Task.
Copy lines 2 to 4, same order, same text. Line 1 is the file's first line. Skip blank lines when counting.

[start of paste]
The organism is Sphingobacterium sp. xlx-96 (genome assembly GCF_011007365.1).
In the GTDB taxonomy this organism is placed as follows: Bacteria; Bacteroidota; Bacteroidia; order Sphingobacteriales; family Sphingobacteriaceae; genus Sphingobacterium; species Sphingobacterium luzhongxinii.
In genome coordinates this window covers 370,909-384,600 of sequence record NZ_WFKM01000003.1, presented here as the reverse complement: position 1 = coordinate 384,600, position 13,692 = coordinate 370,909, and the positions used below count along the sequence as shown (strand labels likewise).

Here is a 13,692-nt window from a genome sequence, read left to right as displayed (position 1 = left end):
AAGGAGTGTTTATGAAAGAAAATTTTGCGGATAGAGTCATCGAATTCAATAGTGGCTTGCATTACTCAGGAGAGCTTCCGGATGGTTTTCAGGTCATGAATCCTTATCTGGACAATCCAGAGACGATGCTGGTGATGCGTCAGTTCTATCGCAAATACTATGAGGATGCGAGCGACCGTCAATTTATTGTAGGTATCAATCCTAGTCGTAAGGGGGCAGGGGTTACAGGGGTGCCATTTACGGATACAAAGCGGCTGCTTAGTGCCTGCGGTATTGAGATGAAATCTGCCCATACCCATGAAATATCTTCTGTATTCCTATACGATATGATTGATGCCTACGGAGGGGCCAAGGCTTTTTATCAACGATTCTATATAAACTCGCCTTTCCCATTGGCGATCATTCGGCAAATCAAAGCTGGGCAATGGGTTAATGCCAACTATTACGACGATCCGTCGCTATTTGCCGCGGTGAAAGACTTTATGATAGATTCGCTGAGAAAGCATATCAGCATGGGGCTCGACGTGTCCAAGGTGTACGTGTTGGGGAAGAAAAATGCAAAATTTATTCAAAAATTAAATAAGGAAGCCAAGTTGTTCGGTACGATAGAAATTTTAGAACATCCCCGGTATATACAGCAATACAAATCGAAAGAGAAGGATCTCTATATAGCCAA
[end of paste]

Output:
In the GTDB taxonomy this organism is placed as follows: Bacteria; Bacteroidota; Bacteroidia; order Sphingobacteriales; family Sphingobacteriaceae; genus Sphingobacterium; species Sphingobacterium luzhongxinii.
In genome coordinates this window covers 370,909-384,600 of sequence record NZ_WFKM01000003.1, presented here as the reverse complement: position 1 = coordinate 384,600, position 13,692 = coordinate 370,909, and the positions used below count along the sequence as shown (strand labels likewise).

Here is a 13,692-nt window from a genome sequence, read left to right as displayed (position 1 = left end):